Which classic TV sitcom had the best graduation episode?
Of course the Fonz was valedictorian.
Cue up "Pomp and Circumstance"! It's graduation season. Finishing school and saying goodbye to friends has been a right of passage for ages. The ceremony can be stressful, relieving, celebratory and bittersweet. No wonder it makes for great television.
Over the years, just about every TV show about adolescents has tackled the graduation episode — assuming, of course, the series lasts long enough. We're going to focus on the comedies. Though, many of the following episodes tug on the heart strings and handle graduation with surprisingly maturity.
We present them in chronological order, to see how the trope evolved. You can see most of them on our MeTV Network. Which graduation episode was your favorite?
Mr. Peepers - "The Graduation Speech"
In the early days of television, there were not many primetime series dealing with teenagers. No wonder this forgotten gem of a series featuring Wally Cox and Tony Randall dealt with Graduation Day from the adults' perspective. Bespectacled teacher Mr. Peepers (Cox) has butterflies over delivering the commencement speech to the students. Naturally, the overly confident Wes coaches him up.
The Many Loves of Dobie Gillis - "The Second Childhood of Herbert T. Gillis"
Back then, not every 18-year-old was expected to go to college. It imbued graduation with so much more uncertainly. Thus, this early episode of the teenager sitcom treats its graduation moment with uncommon emotional honesty, though it does focus more on Dobie's dad earning his diploma through night school. In the following episode, "Dobie vs. The Machine," Dobie and Maynard are adrift as grads. Their teacher, Mr. Pomfritt, tells them, "Underneath those miserable exteriors, there must be hidden talents." A "psychometrician" measures Dobie's mental aptitude with a giant computer. The two best friends end up joining the Army.
Watch The Many Loves of Dobie Gillis on MeTV.
My Three Sons - "Trial By Separation"
We never see a cap and gown, but this early black & white episode from the William Frawley era of the long-running sitcom tackles the emotional ups and downs of teenage lovers facing life after high school. Mike, the eldest son, and his girl-next-door sweetheart try to spend a week apart before graduation to test their relationship. They bicker about marriage, which leads to a brilliant scene with the two arguing from the windows of their houses, each struggling to act sophisticated and adult while embarrassing themselves with slapstick. Being 18 felt much more like being an adult in 1961.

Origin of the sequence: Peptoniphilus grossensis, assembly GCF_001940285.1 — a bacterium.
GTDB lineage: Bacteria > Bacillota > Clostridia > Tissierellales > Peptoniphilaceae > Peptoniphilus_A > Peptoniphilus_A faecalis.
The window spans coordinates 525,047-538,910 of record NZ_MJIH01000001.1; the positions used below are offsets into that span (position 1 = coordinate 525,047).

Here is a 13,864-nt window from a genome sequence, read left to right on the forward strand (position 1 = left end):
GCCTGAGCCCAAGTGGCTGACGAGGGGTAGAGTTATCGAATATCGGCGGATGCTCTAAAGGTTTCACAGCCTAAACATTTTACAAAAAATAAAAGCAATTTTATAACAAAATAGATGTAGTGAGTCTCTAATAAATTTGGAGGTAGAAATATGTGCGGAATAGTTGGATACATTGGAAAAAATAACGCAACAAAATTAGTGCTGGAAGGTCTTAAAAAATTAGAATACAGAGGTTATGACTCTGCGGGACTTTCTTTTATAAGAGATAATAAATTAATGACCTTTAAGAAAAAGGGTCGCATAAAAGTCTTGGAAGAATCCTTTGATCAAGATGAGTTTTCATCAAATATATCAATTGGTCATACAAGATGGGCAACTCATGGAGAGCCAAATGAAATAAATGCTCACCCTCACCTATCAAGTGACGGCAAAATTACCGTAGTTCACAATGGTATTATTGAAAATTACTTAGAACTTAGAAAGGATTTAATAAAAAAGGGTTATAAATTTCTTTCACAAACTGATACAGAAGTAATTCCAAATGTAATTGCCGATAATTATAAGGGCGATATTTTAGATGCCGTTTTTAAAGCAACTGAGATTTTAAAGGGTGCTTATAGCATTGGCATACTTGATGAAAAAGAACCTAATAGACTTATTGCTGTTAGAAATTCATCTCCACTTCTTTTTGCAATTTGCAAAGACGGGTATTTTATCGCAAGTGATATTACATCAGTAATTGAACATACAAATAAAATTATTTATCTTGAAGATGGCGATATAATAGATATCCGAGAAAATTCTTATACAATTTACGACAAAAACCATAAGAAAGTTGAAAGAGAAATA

Watch My Three Sons on MeTV.
Leave It to Beaver - "Beaver's Graduation"
After six seasons, Beaver was still only graduating junior high. He and Gilbert snoop around the principal's office, but Beav does not see a diploma with his name on it. He worries he won't make it to high school. Of course, it's all a misunderstanding. There is a great line at the end, when Beaver tells Wally, "I just can't picture myself looking like one of those teenagers you see in those crazy magazines."
Watch Leave It to Beaver on MeTV.
Happy Days - "The Graduation" Parts 1 & 2
It is easy to forget the Fonz was a high school peer of Richie's. The character felt about ten years older. He certainly didn't seem like the studious type. Nevertheless, in the fourth season, Fonzie becomes determined to walk alongside Richie and the gang at graduation. He crams at night school — and becomes the valedictorian. Of course. That's a cakewalk compared to jumping a shark on waterskis.
Watch Happy Days on MeTV.
The Facts of Life - "Graduation" Parts 1 & 2
Tomboy Jo is practicing her speech. "This is a day that will live in infamy," she mumbles. Blaire points out, "Jo, that was Pearl Harbor." As Jo and Blair graduate, Tootie and Natalie worry they'll never be together again. No fear! There were still five more seasons left.
Cheers - "Teacher's Pet"
Here's a line you might not expect on Cheers: "Ladies and gentlemen, Sam Malone is now a high school graduate!" Not because Sam Malone was a dummy, but because he was a grown man running a bar after a professional sports career. However, the character dropped out of high school to play baseball. With the aide of Coach, he bones up on his geography to finally earns his diploma. He gets a D — but you can't spell "diploma" without the "D"!
Watch Cheers on MeTV.
The Wonder Years - "Graduation"
Get your tissues ready: Kevin and Paul are graduating R.F.K. Junior High. Yeah, yeah, it's just junior high, but the writers treat the moment as if two war buddies are saying goodbye. "Let us never forget, the friends we made here," Paul proclaims in his valedictory speech, as Kevin watches with moist eyes in the auditorium, slowly nodding his head with uncommon perspective. We'll be honest, it choked us up rewatching it.
Image: 20th Television
Saved by the Bell - "Graduation"
As delighfully silly as Saved by the Bell could be, the seminal '90s sitcom gave its most cartoonish character, Screech, his most human moment in the finale. The class dork vacates his role as valedictorian so that Jessie can realize her dreams. Meanwhile, Zack hustles and stumbles through a ballet class in order to earn his required credits.
Watch Saved by the Bell on MeTV.